Why Friday's Jobs Report Was Ominous

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Attention. This is a test of progressive economic policies. This is only a test. If this were a real economic recovery, you would be seeing more jobs and higher wages. We repeat. This is only a test.

Friday's "Employment Situation" report from the Bureau of Labor Statistics (BLS) wasn't just bad, it was ominous. We're going to discuss what was ominous about it, and what progressive economic policies have to do with all of this. However, first, let's look at why the report was not good news.

While most pundits have focused on the BLS Establishment Survey, which reported that 165,000 payroll jobs had been created during April, the Household Survey* numbers told a much different story.

Total employment rose by 293,000 during April, but part-time jobs increased by 441,000. As a result, full-time jobs declined by 148,000.

The number of "full-time-equivalent" (FTE) jobs** only increased by 73,000. This was not enough to keep pace with the growth of our working-age population, so the "FTE jobs ratio" (the number of FTE jobs per 100 working-age Americans), fell.

While the "headline" (U-3) unemployment rate declined by 0.1 percentage points to 7.5% during April, the broader U-6 rate increased by 0.1 percentage points (to 13.9%). The even-more-comprehensive "SGS Alternative" unemployment rate also rose by 0.1 percentage points, equaling its record high of 23.0%, a level it first attained in December.

The April jobs numbers describe a mass replacement of full-time workers with part-time employees, coupled with a fall in the length of the average workweek. This happens to be precisely what you would expect, given the perverse incentives baked into Obamacare, which took effect on January 1.

OK, so that's why Friday's BLS report was bad. Now, let's look at why it was ominous.

During April, the FTE jobs ratio fell for the fifth month in a row, to 53.09. The earliest warning signal for every recession since 1955 (the first year for which the data is available) has been a significant, sustained decline in this ratio.

As of April, the fall in the FTE jobs ratio from its local peak was only 0.11. This is not yet a strong indicator of an impending recession. Only one of the recessions since 1955 (that of 1970) was presaged by this mild a decline, and there were eight instances during the past 50 years where the FTE jobs ratio declined by this much over five months, and the economy did not fall into recession.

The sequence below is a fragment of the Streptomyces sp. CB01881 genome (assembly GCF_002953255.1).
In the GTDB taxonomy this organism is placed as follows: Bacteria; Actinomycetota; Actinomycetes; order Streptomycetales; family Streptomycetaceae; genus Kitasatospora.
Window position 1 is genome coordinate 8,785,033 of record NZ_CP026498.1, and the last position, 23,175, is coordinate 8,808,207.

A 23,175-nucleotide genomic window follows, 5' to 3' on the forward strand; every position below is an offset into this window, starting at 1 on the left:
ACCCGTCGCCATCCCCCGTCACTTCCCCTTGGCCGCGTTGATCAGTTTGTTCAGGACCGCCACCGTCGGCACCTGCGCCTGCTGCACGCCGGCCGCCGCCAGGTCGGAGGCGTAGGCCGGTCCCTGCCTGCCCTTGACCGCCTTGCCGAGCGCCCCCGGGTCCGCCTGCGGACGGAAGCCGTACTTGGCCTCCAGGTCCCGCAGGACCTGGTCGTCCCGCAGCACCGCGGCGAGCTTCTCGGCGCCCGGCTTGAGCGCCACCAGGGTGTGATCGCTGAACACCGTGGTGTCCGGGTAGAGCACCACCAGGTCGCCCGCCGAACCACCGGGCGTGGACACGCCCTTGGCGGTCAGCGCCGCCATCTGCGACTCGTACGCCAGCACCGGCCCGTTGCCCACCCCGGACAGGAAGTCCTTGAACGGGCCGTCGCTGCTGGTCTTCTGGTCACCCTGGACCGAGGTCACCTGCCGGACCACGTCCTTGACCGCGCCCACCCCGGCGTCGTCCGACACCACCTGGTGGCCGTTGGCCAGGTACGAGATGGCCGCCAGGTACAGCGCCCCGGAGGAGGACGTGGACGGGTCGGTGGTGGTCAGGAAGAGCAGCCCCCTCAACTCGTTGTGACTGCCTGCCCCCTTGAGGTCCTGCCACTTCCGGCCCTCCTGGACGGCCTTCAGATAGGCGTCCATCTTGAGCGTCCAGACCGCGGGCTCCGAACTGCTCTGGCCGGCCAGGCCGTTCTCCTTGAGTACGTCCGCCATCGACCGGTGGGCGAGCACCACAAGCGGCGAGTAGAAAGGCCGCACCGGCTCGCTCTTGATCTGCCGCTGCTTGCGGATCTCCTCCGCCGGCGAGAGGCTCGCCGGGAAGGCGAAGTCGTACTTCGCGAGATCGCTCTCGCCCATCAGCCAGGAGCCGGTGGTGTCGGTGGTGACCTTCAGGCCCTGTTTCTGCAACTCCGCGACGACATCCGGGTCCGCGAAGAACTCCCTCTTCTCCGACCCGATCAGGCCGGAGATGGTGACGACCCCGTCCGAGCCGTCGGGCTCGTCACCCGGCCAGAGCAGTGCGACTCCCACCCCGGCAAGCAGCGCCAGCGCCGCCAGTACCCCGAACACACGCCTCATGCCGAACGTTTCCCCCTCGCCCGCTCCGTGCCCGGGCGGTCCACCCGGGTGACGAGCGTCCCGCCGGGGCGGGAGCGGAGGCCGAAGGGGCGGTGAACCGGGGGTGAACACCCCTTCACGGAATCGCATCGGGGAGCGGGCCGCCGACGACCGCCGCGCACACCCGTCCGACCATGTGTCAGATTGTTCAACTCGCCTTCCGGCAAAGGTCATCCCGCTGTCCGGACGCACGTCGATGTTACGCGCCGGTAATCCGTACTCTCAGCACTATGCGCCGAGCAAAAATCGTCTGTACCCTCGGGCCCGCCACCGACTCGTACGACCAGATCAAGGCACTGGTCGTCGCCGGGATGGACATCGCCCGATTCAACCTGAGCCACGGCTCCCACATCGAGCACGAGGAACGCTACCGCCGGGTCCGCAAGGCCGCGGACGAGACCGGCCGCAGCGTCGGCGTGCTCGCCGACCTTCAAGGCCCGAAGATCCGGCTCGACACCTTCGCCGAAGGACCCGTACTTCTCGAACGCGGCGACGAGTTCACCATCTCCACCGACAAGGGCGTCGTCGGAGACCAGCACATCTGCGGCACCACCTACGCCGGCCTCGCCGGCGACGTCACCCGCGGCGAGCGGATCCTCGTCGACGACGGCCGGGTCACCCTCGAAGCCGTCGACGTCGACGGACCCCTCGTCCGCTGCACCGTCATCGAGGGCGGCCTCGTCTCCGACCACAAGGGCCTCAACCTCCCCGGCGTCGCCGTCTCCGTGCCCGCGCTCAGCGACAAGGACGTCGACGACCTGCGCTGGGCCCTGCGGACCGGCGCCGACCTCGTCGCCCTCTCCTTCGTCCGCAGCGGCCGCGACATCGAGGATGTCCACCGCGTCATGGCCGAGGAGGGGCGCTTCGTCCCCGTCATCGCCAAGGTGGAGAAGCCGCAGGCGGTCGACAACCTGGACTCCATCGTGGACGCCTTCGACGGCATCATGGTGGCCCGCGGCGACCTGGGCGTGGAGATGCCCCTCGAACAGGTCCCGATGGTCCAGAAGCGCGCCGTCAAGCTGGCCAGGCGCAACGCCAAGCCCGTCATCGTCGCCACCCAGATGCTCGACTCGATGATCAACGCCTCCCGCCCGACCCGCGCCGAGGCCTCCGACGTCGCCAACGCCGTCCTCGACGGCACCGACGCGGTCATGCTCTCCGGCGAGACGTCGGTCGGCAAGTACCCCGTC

This having been said, there also has never been a case where the FTE jobs ratio fell for five months in a row and a recession did not follow. So the recent decline is definitely something to be concerned about.

Based upon the historical record, if the current decline in the FTE jobs ratio were to continue, and to reach a cumulative 0.60, renewed recession would become a virtual certainty.

In the case of the most recent recession, the decline in the FTE jobs ratio exceeded 0.60 five months before the recession officially started, and a full 15 months before the National Bureau of Economic Research (NBER) formally declared that a recession had begun in January 2008.

But wait! How can we fall into another employment recession when we haven't even gotten out of the last one yet?

In April, America had 53.09 FTE jobs for every 100 working-age adults. This is down by 5.10 since the most recent peak (December 2006). With today's working age population, this shortfall is equivalent to 12.5 million FTE jobs.

April's FTE jobs ratio was also lower by 2.16 than when George W. Bush left office, and actually down by 0.41 since Obama's so-called "economic recovery" began 46 months ago. This metric hit its most recent low (52.53) in November 2010, and has recovered by only 0.56 since then.

It is clear that, for workers, there has been no economic recovery at all. If labor force participation had remained at the level it was when Bush 43 left office, April's unemployment rate would have been reported at 10.9%. The "official" 7.5% unemployment rate is an artifact of the unprecedented exodus from the labor force that has occurred under Obama.

Over the past five years, America has been running a full-scale test of progressive economic policies. Let's look at the results, and compare them with what happened during and after the 1981-1982 recession. Ronald Reagan attacked his recession with conservative, supply-side economics, which represent the polar opposite of progressive economics.

Progressive economic policies comprise Keynesian fiscal stimulus (intentionally increasing government spending to boost domestic "demand"), monetary stimulus (deliberate actions to weaken the dollar, with the goal of increasing export demand), higher marginal tax rates on "the rich," and increased government regulation of, well, just about everything.